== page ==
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My First Coro Cut Out


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Here is my almost finished attempt at a Coro Cut Out. So far, I have found that going coro is way faster than plywood or MDO and way less expensive. I paid $12 a sheet compared to $30-$60 a sheet for plywood or MDO. I only needed to Prime it once, useing a white spray paint primer made for plastic. Wood soaked in the primer and I always had to give 2-3 coats on front and the back. I painted it with semi gloss exterior house paints. Another nice thing is that it is fairly easy to cut with an exacto knife. Easier to follow lines compared to a jig saw or router. I still have some outlining and some touch up before I start on a frame. I am also going to attempt to put holes in the wreath and push led light threw them so the wreath has lights on it. Maybe leave a sting of lights hanging so it looks like Pluto took off with it. BIG THANKS to jrbryant and jarnaez for your input. Hopefully they will last outdoors longer than my plwood cut outs did! I guess we will see!

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  • 3 weeks later...
  • 2 weeks later...

Hello Everyone,

Here are a couple pictures of my Mickey Mouse and Donald Duck Coro Cut Outs.  I put the front and back pictures of each.  I used 3/4" pvc and fittings for the frame.  I found it to me easier that wood and PVC wont weather.  I used 1/2" conduit and clamps to fasten the conduit.  Far as screwing the cut outs to frame, I used 3/4" long tek screws made for screwing metal lath to wood.  The have a bigger washer type head on them (instead of adding a washer).  Then just hammer the conduit into the ground.  @ Bob, So far I have had no issues with wind or weathering and I live in the St. Louis area where it gets pretty windy.  They have been outside since the day after Thanksgiving.  Overall,  I am very satisfied with the results!!  I won't be going back to wood anytime soon.   Coro is cheaper, easier to cut and alot less coats of primer.  Now that I have had good results, I am looking forward to adding more and starting earlier for next years display.  Possibly a santa, sleigh and reindeer for the roof.  Also going to try animation with reindeer motors.

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Edited by gopackgo1978
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love the idea. I too an new to cutouts in coroplast and I must say I live in miami and they have held up pretty well in the sun and humidity down here. I am looking forward to add maybe a couple couple outs next year. Coro is cheap and easy to handle.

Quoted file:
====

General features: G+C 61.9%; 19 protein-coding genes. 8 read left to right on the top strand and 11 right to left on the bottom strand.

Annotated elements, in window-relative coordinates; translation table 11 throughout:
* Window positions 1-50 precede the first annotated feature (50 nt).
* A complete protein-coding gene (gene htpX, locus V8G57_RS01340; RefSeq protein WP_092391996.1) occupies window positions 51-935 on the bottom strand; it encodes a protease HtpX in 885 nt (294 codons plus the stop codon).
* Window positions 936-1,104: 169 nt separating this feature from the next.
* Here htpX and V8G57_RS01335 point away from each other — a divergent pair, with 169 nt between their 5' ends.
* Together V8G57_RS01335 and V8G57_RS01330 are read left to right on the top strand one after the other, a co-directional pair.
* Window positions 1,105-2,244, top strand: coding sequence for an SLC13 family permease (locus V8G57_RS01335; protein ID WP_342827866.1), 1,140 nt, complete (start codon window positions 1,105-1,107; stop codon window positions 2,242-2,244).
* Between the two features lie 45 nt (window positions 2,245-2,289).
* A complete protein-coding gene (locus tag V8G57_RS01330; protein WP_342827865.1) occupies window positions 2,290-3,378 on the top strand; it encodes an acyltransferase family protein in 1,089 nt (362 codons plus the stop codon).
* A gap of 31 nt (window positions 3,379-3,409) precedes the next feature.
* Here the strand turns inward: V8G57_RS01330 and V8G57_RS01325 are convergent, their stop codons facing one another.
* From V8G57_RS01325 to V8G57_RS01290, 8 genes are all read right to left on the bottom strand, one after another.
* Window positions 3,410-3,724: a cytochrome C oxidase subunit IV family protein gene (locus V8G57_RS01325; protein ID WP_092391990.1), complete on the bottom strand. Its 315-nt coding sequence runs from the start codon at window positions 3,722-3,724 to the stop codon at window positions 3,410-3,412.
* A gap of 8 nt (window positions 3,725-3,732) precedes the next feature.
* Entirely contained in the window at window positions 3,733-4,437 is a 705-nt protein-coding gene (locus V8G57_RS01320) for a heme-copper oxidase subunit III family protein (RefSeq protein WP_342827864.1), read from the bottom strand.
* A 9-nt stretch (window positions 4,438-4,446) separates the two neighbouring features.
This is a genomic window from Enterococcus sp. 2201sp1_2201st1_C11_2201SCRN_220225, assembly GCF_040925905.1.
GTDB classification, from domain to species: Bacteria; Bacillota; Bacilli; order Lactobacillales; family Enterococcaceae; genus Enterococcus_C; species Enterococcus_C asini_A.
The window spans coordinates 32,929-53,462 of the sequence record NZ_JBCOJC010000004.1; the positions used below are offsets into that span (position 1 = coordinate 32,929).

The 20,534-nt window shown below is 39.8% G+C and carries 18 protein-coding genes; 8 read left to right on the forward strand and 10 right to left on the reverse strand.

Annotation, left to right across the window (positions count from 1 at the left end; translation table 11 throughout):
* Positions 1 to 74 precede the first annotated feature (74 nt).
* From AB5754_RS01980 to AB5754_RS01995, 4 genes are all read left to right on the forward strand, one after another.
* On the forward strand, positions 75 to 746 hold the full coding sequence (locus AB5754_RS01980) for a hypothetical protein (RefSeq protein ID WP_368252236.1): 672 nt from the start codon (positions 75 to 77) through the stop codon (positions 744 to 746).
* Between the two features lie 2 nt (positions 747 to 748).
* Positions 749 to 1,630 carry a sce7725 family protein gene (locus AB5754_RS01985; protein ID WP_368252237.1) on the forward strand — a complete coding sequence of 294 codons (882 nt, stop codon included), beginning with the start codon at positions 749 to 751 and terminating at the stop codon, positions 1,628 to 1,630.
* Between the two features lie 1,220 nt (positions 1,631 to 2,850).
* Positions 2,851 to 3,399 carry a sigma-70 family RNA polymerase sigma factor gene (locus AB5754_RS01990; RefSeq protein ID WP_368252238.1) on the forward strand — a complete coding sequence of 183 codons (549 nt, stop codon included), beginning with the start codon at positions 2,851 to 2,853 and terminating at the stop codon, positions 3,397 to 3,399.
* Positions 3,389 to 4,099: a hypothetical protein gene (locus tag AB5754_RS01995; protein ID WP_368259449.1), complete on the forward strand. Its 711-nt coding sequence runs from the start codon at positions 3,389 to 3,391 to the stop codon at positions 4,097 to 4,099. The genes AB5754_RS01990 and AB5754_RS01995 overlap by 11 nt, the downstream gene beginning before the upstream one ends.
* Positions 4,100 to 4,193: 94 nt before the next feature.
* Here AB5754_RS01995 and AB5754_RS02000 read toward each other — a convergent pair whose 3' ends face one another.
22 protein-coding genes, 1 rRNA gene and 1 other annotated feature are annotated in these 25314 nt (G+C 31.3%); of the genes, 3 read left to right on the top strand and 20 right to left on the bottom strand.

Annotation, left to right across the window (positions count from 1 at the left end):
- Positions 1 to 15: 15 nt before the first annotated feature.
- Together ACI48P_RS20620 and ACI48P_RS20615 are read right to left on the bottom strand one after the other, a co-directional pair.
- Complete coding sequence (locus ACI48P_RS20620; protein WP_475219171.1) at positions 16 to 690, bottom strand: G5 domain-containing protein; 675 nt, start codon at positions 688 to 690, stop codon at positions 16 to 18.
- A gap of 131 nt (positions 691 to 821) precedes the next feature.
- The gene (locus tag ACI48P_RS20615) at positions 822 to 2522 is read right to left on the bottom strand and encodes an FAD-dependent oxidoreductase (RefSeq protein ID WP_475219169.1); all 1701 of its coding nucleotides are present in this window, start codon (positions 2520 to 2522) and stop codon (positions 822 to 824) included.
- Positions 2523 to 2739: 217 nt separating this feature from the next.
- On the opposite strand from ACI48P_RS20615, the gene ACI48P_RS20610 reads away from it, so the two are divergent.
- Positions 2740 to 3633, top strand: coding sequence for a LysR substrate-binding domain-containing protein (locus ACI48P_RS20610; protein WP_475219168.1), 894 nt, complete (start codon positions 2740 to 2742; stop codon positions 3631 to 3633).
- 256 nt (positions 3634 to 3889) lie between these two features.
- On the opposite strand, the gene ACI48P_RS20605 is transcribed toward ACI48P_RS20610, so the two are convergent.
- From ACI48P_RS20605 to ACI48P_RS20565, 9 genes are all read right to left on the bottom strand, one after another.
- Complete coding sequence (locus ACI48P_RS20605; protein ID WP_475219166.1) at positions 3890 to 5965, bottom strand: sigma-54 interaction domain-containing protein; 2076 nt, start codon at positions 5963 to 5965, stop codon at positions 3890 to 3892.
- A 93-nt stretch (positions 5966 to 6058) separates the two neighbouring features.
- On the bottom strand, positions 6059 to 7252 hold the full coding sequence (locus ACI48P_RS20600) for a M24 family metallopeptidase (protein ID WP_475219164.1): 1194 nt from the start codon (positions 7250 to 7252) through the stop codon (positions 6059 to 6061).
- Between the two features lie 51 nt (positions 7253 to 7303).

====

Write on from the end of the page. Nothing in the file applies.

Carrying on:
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Well,  I found out today that coroplast does'nt hold up to 50 mile an hour winds.  I guess I should have braced them better.  Donalds head was bent over and so was Pluto.  The wind was so bad and the stakes in the ground were moving so much it created a bigger hole in the ground.  Causing them to almost take flight.  I guess I will have to go back to the drawing board on bracing better or back to wood next season.  We have had such good weather this year in St. Louis.  It could'nt have waited until after New Years?  We had 50 mile an hour gust today, I'm sure wood would have had issues in it also.  Bah Hum Bug!

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I have always had to put a lot of bracing on the back side of my coro figures. especially arms and feet.  I think even with half inch plywood you would have had the stakes moving in the ground.  I use a lot of 5 ft t-posts to support my cutouts.  They don't do much movement in the ground.  Not at all like rebar and that type of posts.

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Im curious how did you get the image onto the coro did you use a overhead projector or are you just that talented and drew them free hand please let me know because Im curious if you did use a projector where did you get the image from but overall you just made my decision for me too use coro rather than wood thanks for the post and they look great

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Just a caution warning. Coroplast is made w/ the corogation running horizontal or vertical if when you are cutting out be sure the areas that may be the weakest such as the neck has the coro going vertical and it the cut out has long arms use the horizontal along with minimal bracing. should save some cutout lives.

 

Best of luck!

Happy Decorating

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